An Agile Story
Posted by Erik Hyrkas [HTML][XML][PERM][FULL] on 29 October 2012, 7:03 pm

Applying a development methodology to storytelling

I write software. I have been a developer on games, databases, distributed queues, web browsers/servers, proxies, voice over ip clients/servers, VNC clients, and even a search engine. However, in my spare time, I write stories.

With both my books, I followed some of the principles of the Agile development process:

  • Maintaining working a copy. From day one, I started with a one page summary of the story, and then, rather than start at chapter one and write to the end, I wrote sketches of each chapter all the way to the end. When I say "sketch", I don't mean that I pulled out Crayons. I wrote brief summaries for each chapter that summed up the action, the motivations, and the plot. Then each pass through the manuscript, I would flesh each of those sketches out more. At any point, you could read my story from start to finish and know what was going to happen. Were each of the half-dozen phases as dramatic, funny, or exciting as the final product? No. However, it was complete and told a story.
  • Iterate. I chose short two week periods that I set goals for myself on what I would accomplish on the story. Early on, I designed the characters with their motives, yearnings, codes of conduct, and for major characters I established what dilema they would face. Each iteration, I fleshed out different aspects of the story and brought it closer to completion.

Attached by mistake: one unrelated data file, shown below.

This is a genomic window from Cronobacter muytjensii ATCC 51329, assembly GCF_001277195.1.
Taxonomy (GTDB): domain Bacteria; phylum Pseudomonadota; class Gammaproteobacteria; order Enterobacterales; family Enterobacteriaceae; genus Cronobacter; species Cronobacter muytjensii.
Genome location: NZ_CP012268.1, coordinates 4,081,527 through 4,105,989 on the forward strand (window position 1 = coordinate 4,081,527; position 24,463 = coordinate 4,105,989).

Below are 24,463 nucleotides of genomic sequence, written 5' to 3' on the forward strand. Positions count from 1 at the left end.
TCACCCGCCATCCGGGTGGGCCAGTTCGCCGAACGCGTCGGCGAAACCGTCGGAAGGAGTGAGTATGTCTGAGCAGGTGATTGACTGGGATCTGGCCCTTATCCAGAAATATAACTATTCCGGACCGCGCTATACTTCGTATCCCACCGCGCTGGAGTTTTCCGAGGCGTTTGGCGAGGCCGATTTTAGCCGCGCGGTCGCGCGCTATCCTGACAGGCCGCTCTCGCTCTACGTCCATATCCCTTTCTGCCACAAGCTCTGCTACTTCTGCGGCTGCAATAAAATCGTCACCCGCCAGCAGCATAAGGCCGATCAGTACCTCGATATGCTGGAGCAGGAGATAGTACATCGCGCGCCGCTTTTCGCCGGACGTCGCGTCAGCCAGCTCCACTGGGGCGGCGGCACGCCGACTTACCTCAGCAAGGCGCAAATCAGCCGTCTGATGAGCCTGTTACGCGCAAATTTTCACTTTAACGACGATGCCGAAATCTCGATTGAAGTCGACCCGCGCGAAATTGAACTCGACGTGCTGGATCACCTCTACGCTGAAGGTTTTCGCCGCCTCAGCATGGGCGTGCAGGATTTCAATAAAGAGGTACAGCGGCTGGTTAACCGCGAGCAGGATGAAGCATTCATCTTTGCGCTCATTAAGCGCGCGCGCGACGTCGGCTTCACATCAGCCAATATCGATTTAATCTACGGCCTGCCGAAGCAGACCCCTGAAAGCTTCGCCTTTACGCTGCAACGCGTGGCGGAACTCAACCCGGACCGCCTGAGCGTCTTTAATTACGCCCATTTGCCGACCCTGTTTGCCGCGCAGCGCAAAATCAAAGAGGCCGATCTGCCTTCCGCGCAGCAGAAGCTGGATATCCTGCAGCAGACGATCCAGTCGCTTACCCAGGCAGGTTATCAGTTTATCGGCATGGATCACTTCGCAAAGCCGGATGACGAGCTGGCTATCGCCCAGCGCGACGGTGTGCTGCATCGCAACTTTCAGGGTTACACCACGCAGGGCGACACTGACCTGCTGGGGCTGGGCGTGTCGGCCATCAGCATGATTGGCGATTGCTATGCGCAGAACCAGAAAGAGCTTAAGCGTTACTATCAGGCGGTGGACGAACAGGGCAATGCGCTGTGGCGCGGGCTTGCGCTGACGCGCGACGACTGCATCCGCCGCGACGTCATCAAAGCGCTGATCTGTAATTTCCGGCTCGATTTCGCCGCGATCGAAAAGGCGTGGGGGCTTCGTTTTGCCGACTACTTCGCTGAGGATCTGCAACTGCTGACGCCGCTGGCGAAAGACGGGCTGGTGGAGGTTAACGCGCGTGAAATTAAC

• Simplicity. Rather than focus on every possible detail of universe building, I waited to sketch out details until I needed them. I keep spreadsheets and documents with nothing but these universe building details, however I didn't write up anything that I didn't have to use for the current story. Not really the Tolkien way, I'll admit.
  • Focus on the customer. With every chapter, I try to pay attention to the entertainment value of the story. Is it funny when it needs to be funny? Sad when it needs to be sad? Exciting? Engaging? I happen to be my first and most critical customer, so the story has to entertain me. I know that I can't please everybody, but I try to be consistent with my work so that people who found my first book entertaining will find my second equally enjoyable.
  • Share with the customer. I selected beta readers and let them see the story in its form starting with the first draft that was rich enough to resemble the final product. This was around 45,000 words. The final product, after iterating through, is more than 70,000 words. This aspect of the process was probably not ideal. Stories take a long time to read and tales that resemble sketches lack the same entertainment value that a finished product will have. I'm not certain how I will address this in the future, but I see it as a weakness in my process.

I would say that, with the exception of utilizing beta readers too early in the process, I think that the process has been successful for me. I'm going to continue to refine how I write. I think the strength of starting with a working story and iterating over it to refine a finish product reduces the risk of making major mistakes that require rewriting the whole manuscript. I think the disadvantage is that you have to know when to call it done because you could spend your whole life polishing.

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